Keys to reducing the combined ratio and increasing the technical profitability of an insurance policy

What is combined ratio in insurance
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In this article we will explain what the combined ratio in insurance is, how it is calculated, some examples and, more importantly, how it can be reduced thanks to the greater competitiveness and lower administration and acquisition costs offered by World Funeral Net.

What is the combined ratio in insurance

The combined ratio is an indicator that measures the technical profitability of Non-Life insurance. It is the sum of the claims ratio and the expense ratio, usually calculated on premiums earned net of reinsurance.

A combined ratio of 100% means that every euro of the policies that customers pay to an insurer goes entirely to pay potential claims and to cover the company’s operating costs, i.e. there is no profitability. If the result is less than 100% it indicates a positive technical result and if it is greater than 100% the technical result will be negative.

In other words, a company will always work to reduce the combined ratio in insurance as much as possible. It has not always been so important, because when interest rates were higher, many insurers allowed themselves to operate with combined ratios above 100% because they compensated the lack of technical profitability with financial income returns, as Mapfre points out. But in the current situation of low or even negative interest rates, those companies without technical profitability in the business face a more delicate situation.

Combined ratio formula

As stated at the beginning, the combined ratio is the percentage resulting from the sum of the net loss ratio and the net operating expense ratio.

  • Combined ratio = Net Loss Ratio + Net Expense Ratio

The net loss ratio expresses the part of the premiums that the insurer has to spend on claims coverage, so the higher the value, the more claims the insurers have assumed or the less premiums they have available to meet claims. It is calculated as follows:

  • Net Loss Ratio = (Net reinsurance claims + Change in other technical provisions) / Net premiums.

With respect to the net expense ratio, in this case the ratio indicates how much of the premiums are used to cover the net acquisition and administration expenses of reinsurance. It is calculated using this formula:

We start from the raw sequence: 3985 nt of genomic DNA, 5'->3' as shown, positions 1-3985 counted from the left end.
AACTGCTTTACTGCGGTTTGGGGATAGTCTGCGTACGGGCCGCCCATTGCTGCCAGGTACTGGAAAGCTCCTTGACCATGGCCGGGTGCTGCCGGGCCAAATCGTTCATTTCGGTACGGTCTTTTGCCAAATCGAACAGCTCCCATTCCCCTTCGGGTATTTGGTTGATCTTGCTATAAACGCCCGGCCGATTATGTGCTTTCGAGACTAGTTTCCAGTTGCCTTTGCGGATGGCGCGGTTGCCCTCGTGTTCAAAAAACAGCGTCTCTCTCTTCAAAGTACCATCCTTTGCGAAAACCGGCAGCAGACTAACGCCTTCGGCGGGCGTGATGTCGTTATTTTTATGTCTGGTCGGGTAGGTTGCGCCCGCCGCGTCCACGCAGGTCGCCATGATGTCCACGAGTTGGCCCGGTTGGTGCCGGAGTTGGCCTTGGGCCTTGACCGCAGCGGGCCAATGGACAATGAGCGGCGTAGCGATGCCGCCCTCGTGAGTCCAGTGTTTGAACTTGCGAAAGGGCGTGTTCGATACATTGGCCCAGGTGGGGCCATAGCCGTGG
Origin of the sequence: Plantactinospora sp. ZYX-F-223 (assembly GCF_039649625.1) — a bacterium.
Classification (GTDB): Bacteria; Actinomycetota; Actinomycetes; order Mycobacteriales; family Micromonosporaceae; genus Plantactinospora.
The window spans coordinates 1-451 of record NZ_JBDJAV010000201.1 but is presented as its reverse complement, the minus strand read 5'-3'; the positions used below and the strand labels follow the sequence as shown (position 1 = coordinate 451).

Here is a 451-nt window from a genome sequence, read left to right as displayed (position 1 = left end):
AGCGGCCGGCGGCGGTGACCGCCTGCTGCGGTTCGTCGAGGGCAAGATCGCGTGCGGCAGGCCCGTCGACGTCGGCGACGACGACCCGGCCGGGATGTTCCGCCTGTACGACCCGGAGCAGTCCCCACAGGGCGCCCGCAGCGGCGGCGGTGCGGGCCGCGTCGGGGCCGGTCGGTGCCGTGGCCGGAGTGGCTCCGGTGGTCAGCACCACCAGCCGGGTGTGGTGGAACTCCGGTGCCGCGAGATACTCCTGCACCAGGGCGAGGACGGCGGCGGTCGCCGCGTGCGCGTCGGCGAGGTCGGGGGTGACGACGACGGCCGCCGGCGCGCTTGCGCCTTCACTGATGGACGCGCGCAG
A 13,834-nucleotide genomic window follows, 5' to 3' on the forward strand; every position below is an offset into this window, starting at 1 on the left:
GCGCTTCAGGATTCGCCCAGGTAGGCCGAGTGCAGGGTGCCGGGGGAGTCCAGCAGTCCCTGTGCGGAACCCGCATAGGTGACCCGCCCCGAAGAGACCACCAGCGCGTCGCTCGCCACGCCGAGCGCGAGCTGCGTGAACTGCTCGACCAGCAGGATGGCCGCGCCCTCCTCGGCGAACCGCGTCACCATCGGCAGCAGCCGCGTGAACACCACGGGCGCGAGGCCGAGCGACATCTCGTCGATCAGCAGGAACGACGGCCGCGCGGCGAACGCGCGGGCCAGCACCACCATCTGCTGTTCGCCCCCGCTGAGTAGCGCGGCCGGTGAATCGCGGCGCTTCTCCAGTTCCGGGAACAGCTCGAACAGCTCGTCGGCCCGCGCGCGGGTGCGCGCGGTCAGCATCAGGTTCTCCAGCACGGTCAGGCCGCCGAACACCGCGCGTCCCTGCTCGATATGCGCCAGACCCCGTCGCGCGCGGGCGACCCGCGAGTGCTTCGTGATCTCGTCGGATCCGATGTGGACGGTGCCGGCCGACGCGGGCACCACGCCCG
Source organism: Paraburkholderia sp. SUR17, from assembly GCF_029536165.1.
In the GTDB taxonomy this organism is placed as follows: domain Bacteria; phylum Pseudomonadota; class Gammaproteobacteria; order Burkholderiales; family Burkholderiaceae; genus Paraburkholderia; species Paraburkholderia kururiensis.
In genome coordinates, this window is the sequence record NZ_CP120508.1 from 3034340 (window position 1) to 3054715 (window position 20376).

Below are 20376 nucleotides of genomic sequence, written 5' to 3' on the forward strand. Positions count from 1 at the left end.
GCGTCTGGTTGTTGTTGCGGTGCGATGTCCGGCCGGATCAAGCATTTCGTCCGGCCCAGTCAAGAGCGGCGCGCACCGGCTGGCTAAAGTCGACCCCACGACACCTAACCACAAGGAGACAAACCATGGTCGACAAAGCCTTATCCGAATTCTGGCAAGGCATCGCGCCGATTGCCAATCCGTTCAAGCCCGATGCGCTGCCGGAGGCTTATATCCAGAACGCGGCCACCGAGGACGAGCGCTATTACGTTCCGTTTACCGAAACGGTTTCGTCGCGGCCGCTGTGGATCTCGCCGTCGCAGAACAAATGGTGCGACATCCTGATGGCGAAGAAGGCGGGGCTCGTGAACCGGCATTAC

• Net Expense Ratio = (Acquisition expenses + net administration expenses of reinsurance) / Net premiums.

Combined ratio of top insurance companies

The average combined ratio of 16 of the top global reinsurance groups stood at 102.8% in the first half of 2020, according to Moody’s industry report. Covid-19 impacted the industry by an average of 10 percentage points from the usual figures due to coronavirus-related claims such as event cancellations, travel insurance and business interruptions.

With regard to the insurance industry in Spain, AM Best’s outlook analysis presented in May 2021, has highlighted above all the solid technical performance it has shown in recent years with a combined ratio ranging between 92% and 95%, being one of the most stable compared to Germany, France, Italy and the UK.

How to reduce this ratio

The only way to reduce the combined ratio in insurance is to reduce administration costs, acquisition costs or the amount of premium allocated to claims, which are the three fundamental expenses of an insurer.

  • The loss ratio expresses the portion of premiums that the insurer has to spend on claims coverage, so the higher the ratio, the more claims the insurer has incurred or the less premium it has available to cover claims.
  • Acquisition expenses are understood to include commissions, the costs of staff dedicated to production and depreciation of the fixed assets assigned to this activity, the costs of studying, processing applications and formalising policies, as well as the costs of advertising, publicity and commercial organisation directly linked to the acquisition of insurance contracts (PGCEA 2008).
  • Administrative expenses mainly include service expenses for contentious matters related to premiums, portfolio management and premium collection expenses, the processing of claims, transferred and accepted reinsurance, including, in particular, the costs of personnel dedicated to these functions and the depreciation of the fixed assets assigned to them (PGCEA, 2008).

World Funeral Net as your ally

Through our World Funeral Net platform, you have access to the world’s largest network of funeral home operators. Funeral insurers can take advantage of the many strategic possibilities generated by the synergy among funeral homes, banks, embassies, hospitals and other groups dedicated to the provision of funeral services.

Thanks to World Funeral Net, insurers, as well as other groups, can benefit from a more competitive cost, a higher standard of quality tailored to the client and timely monitoring of each service, all thanks to a capillary network in all parts of the world with updated online information and full traceability of each service.

In this way, insurers can reduce administration and acquisition costs by reducing cumbersome structures to provide 24/7 funeral home services, while being able to tender a service at a more competitive price, guaranteeing total quality and traceability.

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